Manchester City: Excellence Is Now The Minimum Standard

May 30, 2015; New York, NY, USA; Manchester City midfielder David Silva before the start of New York City FC vs. Houston Dynamo soccer game at Yankee Stadium. Mandatory Credit: Noah K. Murray-USA TODAY Sports
May 30, 2015; New York, NY, USA; Manchester City midfielder David Silva before the start of New York City FC vs. Houston Dynamo soccer game at Yankee Stadium. Mandatory Credit: Noah K. Murray-USA TODAY Sports /

Manchester City are currently the class of the Premier League with four games in the books. The Blues have netted 10 goals in league play and have conceded none. With former Wolfsburg standout Kevin De Bruyne officially joining City this morning and Nicolas Otamendi expect to have his work visa issues cleared up by the end of the break, Manuel Pellegrini’s will be even stronger when the international break ends.

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While all of that is well and good, the Blues will need to find a way to reproduce this intensity over the course of a long season, a very long season if you accept Pellegrini’s claim that City will be competitive in all competitions this year.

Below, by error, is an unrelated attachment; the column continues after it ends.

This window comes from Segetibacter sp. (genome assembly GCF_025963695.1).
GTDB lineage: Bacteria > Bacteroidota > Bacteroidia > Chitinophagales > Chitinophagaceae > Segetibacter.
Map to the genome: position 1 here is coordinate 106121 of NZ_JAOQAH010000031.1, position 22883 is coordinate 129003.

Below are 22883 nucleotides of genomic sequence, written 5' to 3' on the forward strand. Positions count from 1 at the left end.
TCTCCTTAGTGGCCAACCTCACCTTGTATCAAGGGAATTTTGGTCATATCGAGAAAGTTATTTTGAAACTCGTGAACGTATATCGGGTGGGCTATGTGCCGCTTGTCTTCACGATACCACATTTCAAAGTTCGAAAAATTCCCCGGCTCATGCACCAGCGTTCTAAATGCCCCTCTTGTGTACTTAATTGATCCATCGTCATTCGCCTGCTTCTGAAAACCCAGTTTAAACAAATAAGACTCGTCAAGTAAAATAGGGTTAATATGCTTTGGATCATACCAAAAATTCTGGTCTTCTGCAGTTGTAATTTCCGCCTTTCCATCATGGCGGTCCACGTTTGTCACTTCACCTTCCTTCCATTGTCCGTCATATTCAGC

Immediately after City players return from international play, the Blues take on a very dangerous Crystal Palace team. Laugh all you want at the notion of a team like Palace being referred to as dangerous, but the Eagles sit in second place right now and their last match saw them beat Chelsea at Stamford Bridge.

There’s also the minor matter of Champions League group stage play beginning just three days after the clash with Palace. The opponent for their first game in group stage play? None other than Juventus, the defending Serie A champions for the fourth straight year and the European runner-up last year to Barcelona.

A key component of City’s revitalization project has been the much-derided Eliaquim Mangala forming a brilliant partnership with Vincent Kompany at the central defender spot. Mangala’s improved play has even led some people to claim the signing of Otamendi was unneeded, which couldn’t be further from the truth.

Otamendi continues the pipeline of Argentine players to the Etihad and it’s never a bad idea to create a pipeline to one of the world’s greatest footballing countries. Either way, the addition of Otamendi can only been seen as an improvement for City at this time. He’s far too skilled to be seen as unneeded and he won’t be viewed as such when City need an injection of life into an exhausted defense.